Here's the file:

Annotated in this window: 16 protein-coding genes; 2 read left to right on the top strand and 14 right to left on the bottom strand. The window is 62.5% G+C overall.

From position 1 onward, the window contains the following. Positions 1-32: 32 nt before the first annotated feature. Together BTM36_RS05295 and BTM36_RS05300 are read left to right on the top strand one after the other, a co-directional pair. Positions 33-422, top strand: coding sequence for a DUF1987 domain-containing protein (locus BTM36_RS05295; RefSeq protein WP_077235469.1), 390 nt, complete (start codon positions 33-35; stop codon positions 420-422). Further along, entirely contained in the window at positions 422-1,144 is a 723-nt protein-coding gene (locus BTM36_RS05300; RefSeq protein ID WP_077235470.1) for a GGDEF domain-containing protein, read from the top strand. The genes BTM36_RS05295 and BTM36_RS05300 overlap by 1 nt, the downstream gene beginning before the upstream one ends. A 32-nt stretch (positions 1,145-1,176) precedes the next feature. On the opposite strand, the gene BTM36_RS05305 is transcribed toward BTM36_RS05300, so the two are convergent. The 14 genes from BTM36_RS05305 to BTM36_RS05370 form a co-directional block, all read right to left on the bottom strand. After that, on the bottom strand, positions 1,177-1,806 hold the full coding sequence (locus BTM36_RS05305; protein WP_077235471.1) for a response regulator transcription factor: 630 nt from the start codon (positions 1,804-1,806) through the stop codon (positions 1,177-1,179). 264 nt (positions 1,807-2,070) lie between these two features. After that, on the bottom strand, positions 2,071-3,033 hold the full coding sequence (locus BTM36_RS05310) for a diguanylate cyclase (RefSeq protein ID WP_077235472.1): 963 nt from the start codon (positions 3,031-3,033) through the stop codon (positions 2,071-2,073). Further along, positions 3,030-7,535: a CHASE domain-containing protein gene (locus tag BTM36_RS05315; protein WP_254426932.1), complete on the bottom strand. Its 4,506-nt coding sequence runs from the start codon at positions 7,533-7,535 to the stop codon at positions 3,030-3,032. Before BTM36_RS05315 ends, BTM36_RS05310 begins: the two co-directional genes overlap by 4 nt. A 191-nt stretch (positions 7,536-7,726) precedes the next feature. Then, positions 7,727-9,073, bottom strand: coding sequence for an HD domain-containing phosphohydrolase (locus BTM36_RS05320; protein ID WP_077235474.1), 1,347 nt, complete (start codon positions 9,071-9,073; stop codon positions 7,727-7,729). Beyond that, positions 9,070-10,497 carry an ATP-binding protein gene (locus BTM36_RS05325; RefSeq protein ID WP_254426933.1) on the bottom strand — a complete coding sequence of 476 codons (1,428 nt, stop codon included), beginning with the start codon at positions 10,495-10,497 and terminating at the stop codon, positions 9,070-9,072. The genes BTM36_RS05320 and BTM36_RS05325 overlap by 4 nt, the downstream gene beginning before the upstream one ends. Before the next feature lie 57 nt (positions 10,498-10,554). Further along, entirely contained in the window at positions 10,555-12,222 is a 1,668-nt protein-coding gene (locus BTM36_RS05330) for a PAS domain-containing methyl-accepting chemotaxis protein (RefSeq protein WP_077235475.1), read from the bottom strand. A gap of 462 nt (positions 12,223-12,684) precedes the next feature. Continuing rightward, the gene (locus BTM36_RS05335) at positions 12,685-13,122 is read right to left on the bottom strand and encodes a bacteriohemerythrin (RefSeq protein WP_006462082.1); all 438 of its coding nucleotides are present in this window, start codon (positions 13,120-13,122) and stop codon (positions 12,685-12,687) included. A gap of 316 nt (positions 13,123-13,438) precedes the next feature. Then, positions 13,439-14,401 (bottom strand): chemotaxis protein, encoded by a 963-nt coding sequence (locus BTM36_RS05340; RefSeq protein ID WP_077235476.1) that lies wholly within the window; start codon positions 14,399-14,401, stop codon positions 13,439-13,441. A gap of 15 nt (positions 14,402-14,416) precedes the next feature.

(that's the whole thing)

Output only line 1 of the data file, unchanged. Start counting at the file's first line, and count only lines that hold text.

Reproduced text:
Annotated in this window: 16 protein-coding genes; 2 read left to right on the top strand and 14 right to left on the bottom strand. The window is 62.5% G+C overall.